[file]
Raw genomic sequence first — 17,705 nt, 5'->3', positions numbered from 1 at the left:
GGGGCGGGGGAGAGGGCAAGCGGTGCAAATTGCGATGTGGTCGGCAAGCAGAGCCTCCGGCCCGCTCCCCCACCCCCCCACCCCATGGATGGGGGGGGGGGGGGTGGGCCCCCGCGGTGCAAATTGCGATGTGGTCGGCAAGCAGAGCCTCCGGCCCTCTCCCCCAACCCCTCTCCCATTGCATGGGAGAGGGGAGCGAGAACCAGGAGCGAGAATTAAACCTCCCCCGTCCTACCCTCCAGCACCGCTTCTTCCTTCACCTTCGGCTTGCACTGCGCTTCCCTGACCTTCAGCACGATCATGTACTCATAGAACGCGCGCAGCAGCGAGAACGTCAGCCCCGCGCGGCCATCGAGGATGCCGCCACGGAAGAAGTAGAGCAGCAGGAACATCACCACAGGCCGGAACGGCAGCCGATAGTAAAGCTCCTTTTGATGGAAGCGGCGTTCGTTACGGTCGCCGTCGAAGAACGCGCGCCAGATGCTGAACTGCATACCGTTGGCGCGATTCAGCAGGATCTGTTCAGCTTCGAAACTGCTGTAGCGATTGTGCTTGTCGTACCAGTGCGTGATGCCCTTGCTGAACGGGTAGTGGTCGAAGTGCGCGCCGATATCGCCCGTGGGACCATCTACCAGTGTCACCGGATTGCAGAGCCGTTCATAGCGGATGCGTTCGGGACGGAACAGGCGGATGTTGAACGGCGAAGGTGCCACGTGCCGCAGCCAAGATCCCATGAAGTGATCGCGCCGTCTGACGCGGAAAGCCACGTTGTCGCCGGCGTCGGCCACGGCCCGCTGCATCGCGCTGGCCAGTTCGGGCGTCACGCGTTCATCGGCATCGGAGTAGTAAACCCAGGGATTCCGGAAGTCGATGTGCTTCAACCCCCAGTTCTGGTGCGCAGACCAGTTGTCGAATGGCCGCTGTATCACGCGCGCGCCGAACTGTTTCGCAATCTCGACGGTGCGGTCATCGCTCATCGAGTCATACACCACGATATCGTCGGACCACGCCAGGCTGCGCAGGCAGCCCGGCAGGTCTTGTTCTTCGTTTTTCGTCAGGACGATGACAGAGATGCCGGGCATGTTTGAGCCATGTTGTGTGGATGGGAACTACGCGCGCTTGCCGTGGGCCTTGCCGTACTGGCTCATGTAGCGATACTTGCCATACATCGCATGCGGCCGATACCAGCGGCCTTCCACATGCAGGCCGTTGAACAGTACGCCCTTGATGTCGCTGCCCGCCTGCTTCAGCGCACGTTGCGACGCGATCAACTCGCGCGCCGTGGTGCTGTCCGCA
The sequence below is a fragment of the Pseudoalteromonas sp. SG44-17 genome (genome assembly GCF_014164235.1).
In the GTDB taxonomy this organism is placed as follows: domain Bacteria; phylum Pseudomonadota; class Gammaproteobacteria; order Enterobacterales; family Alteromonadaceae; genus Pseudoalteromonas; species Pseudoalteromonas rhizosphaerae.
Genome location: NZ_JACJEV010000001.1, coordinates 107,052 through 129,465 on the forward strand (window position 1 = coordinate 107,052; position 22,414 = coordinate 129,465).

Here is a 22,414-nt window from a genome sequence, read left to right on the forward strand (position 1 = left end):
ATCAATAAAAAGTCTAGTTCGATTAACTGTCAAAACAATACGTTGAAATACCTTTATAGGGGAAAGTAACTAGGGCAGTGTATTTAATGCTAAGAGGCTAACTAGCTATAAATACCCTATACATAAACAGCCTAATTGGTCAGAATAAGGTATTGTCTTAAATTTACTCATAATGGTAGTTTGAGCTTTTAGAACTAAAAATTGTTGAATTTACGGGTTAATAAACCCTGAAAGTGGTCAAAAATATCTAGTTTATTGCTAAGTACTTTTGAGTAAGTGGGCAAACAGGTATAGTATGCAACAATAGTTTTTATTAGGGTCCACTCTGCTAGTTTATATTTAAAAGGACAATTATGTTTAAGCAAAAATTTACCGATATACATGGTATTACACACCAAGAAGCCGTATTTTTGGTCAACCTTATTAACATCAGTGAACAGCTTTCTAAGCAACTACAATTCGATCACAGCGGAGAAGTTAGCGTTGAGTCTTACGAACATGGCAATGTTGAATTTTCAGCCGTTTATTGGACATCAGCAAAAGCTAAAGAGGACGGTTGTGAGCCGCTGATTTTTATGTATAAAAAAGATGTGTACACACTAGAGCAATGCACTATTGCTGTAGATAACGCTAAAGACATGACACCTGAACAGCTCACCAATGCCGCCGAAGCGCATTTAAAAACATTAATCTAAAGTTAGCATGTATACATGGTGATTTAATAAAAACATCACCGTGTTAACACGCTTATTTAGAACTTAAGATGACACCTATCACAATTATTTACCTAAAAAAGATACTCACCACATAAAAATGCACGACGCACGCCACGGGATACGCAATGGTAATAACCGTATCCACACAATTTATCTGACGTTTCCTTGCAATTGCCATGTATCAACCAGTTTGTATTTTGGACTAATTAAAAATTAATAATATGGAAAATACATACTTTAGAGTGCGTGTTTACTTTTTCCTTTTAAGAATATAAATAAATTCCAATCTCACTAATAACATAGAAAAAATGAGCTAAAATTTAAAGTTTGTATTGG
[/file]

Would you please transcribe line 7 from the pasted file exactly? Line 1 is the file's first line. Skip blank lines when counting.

ATCAATAAAAAGTCTAGTTCGATTAACTGTCAAAACAATACGTTGAAATACCTTTATAGGGGAAAGTAACTAGGGCAGTGTATTTAATGCTAAGAGGCTAACTAGCTATAAATACCCTATACATAAACAGCCTAATTGGTCAGAATAAGGTATTGTCTTAAATTTACTCATAATGGTAGTTTGAGCTTTTAGAACTAAAAATTGTTGAATTTACGGGTTAATAAACCCTGAAAGTGGTCAAAAATATCTAGTTTATTGCTAAGTACTTTTGAGTAAGTGGGCAAACAGGTATAGTATGCAACAATAGTTTTTATTAGGGTCCACTCTGCTAGTTTATATTTAAAAGGACAATTATGTTTAAGCAAAAATTTACCGATATACATGGTATTACACACCAAGAAGCCGTATTTTTGGTCAACCTTATTAACATCAGTGAACAGCTTTCTAAGCAACTACAATTCGATCACAGCGGAGAAGTTAGCGTTGAGTCTTACGAACATGGCAATGTTGAATTTTCAGCCGTTTATTGGACATCAGCAAAAGCTAAAGAGGACGGTTGTGAGCCGCTGATTTTTATGTATAAAAAAGATGTGTACACACTAGAGCAATGCACTATTGCTGTAGATAACGCTAAAGACATGACACCTGAACAGCTCACCAATGCCGCCGAAGCGCATTTAAAAACATTAATCTAAAGTTAGCATGTATACATGGTGATTTAATAAAAACATCACCGTGTTAACACGCTTATTTAGAACTTAAGATGACACCTATCACAATTATTTACCTAAAAAAGATACTCACCACATAAAAATGCACGACGCACGCCACGGGATACGCAATGGTAATAACCGTATCCACACAATTTATCTGACGTTTCCTTGCAATTGCCATGTATCAACCAGTTTGTATTTTGGACTAATTAAAAATTAATAATATGGAAAATACATACTTTAGAGTGCGTGTTTACTTTTTCCTTTTAAGAATATAAATAAATTCCAATCTCACTAATAACATAGAAAAAATGAGCTAAAATTTAAAGTTTGTATTGG